Medicaid spending on long-term care is disproportionate compared to the number of beneficiaries requiring it, the Medicaid and CHIP Payment and Access Commision said Wednesday.
Medicaid is the largest payer of high-cost services like long-term care, MACPAC noted in its June 2016 Report to Congress. The program finances one-third of the country’s nursing facilities; and spent $169 billion on long-term supports and services in fiscal year 2012.
That amount added up to roughly 43% of Medicaid’s total expenditures for FY 2012, despite just 6.2% of Medicaid beneficiaries needing LTSS, the report found. Those “disproportionate” statistics highlight the importance of functional assessment tools — questions that gather data on beneficiaries’ conditions and needs — in determining Medicaid eligibility.
“Assessment of functional status has a direct effect on eligibility determination and the services that beneficiaries use,” the MACPAC report reads. “The substantial costs associated with providing LTSS raise concerns about whether services are delivered in the most efficient manner.”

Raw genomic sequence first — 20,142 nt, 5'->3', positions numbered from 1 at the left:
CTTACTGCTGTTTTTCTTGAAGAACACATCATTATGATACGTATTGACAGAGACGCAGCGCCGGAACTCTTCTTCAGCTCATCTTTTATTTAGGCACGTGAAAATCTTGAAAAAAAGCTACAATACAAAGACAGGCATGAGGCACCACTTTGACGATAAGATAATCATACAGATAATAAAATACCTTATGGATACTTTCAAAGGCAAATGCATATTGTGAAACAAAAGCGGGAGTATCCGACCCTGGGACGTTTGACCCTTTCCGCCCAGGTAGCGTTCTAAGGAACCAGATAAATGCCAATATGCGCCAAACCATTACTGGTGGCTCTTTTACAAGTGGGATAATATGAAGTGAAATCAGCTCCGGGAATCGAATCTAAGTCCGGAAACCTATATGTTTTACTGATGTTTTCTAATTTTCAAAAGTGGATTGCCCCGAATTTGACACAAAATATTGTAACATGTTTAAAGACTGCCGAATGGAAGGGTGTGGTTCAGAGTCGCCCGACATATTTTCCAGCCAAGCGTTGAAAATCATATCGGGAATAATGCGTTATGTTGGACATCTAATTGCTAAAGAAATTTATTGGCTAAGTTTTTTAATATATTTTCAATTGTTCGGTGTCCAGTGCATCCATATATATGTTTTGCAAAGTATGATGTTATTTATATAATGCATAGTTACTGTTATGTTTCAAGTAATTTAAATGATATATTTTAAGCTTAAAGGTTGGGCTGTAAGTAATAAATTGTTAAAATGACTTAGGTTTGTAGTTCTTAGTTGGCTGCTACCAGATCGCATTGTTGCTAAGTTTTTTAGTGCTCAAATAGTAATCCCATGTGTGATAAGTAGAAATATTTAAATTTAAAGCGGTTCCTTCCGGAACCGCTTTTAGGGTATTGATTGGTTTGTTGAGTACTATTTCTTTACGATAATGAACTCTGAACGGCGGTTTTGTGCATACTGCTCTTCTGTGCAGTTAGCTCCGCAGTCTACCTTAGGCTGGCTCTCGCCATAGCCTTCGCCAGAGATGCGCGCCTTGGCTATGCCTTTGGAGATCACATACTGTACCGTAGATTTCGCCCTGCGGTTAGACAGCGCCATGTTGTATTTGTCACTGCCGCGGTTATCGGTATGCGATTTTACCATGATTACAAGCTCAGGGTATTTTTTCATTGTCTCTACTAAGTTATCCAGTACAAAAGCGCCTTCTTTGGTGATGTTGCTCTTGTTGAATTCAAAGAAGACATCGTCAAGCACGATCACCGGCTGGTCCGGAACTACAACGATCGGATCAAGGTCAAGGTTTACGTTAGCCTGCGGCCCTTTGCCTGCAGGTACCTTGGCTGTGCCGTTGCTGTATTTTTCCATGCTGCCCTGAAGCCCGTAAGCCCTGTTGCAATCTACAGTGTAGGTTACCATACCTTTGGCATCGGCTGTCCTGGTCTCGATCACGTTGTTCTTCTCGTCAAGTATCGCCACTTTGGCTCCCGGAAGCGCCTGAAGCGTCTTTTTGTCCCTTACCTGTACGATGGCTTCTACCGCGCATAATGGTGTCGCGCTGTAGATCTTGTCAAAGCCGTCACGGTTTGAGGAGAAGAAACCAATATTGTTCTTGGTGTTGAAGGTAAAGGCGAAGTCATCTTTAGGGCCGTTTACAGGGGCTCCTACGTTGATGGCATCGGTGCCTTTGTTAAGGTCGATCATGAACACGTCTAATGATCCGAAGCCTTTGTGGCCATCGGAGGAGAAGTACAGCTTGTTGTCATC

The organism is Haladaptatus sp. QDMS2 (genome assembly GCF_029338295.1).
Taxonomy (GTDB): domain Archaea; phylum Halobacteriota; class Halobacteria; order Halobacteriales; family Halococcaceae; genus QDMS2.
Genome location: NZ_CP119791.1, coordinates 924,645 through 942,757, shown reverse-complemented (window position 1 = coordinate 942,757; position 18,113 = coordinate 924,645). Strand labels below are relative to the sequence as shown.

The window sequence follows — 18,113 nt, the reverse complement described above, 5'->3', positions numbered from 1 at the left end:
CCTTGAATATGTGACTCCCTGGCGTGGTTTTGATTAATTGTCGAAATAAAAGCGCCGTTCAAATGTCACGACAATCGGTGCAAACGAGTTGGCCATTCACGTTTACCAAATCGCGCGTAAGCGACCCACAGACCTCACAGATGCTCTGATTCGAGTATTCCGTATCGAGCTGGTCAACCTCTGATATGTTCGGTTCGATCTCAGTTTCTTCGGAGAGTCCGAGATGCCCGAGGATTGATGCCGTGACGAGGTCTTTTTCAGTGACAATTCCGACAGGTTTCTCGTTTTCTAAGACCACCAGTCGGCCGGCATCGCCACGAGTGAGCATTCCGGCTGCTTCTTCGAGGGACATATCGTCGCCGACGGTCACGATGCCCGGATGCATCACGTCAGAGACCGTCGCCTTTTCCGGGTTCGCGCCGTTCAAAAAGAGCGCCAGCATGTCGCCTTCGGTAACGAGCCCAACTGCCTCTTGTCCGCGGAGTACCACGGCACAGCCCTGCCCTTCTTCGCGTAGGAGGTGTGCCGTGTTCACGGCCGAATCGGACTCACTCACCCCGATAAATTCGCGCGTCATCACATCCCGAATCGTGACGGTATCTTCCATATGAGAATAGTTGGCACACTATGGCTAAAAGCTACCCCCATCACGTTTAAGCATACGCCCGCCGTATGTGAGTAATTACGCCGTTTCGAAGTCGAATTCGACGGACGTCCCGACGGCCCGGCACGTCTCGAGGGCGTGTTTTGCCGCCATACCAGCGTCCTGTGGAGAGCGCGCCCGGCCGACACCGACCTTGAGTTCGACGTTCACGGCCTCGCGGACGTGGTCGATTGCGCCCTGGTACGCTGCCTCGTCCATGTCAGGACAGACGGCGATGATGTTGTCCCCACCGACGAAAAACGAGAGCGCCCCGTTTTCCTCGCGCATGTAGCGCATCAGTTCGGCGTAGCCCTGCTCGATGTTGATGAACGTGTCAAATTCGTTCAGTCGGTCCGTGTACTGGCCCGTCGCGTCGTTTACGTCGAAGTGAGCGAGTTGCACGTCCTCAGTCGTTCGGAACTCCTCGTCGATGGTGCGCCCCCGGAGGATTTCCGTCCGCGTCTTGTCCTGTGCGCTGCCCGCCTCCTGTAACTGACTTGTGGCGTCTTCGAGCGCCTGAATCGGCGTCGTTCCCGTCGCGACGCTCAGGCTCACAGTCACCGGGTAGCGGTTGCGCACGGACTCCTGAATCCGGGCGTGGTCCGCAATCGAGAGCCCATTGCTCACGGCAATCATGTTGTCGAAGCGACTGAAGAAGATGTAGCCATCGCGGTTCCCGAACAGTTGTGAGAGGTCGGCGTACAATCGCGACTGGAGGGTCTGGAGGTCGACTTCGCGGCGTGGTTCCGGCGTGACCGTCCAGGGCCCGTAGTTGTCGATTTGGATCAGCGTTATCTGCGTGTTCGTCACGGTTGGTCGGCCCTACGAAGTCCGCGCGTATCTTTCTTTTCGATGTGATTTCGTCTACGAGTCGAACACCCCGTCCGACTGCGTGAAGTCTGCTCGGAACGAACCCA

States currently use a variety of approaches to provide functional assessment, with at least 124 tools currently in use for eligibility planning and care planning. Comparable data on the needs of long-term care users in different states and populations could be useful for updating program designs and the relations between payment and services provided, MACPAC said.
“Such information could shed light on the quality of care provided to individuals with LTSS needs, allow for inclusion of the severity of LTSS needs in the development of payment rates, highlight state innovations that are effective and worthy of replication, and suggest potential changes in federal policy to incentivize adoption of effective approaches,” the report stated.
While an increase in beneficiary enrollment has been boosting Medicaid spending, it still accounts for a smaller slice of overall healthcare expenditures than Medicare and private insurance, the report found. In FY 2014, the program covered 16% of healthcare spending, compared to 20% for Medicare and 22% for private insurance.
MACPAC’s Report to Congress also covers financing reforms and trends in Medicaid spending. Click here to read the full report.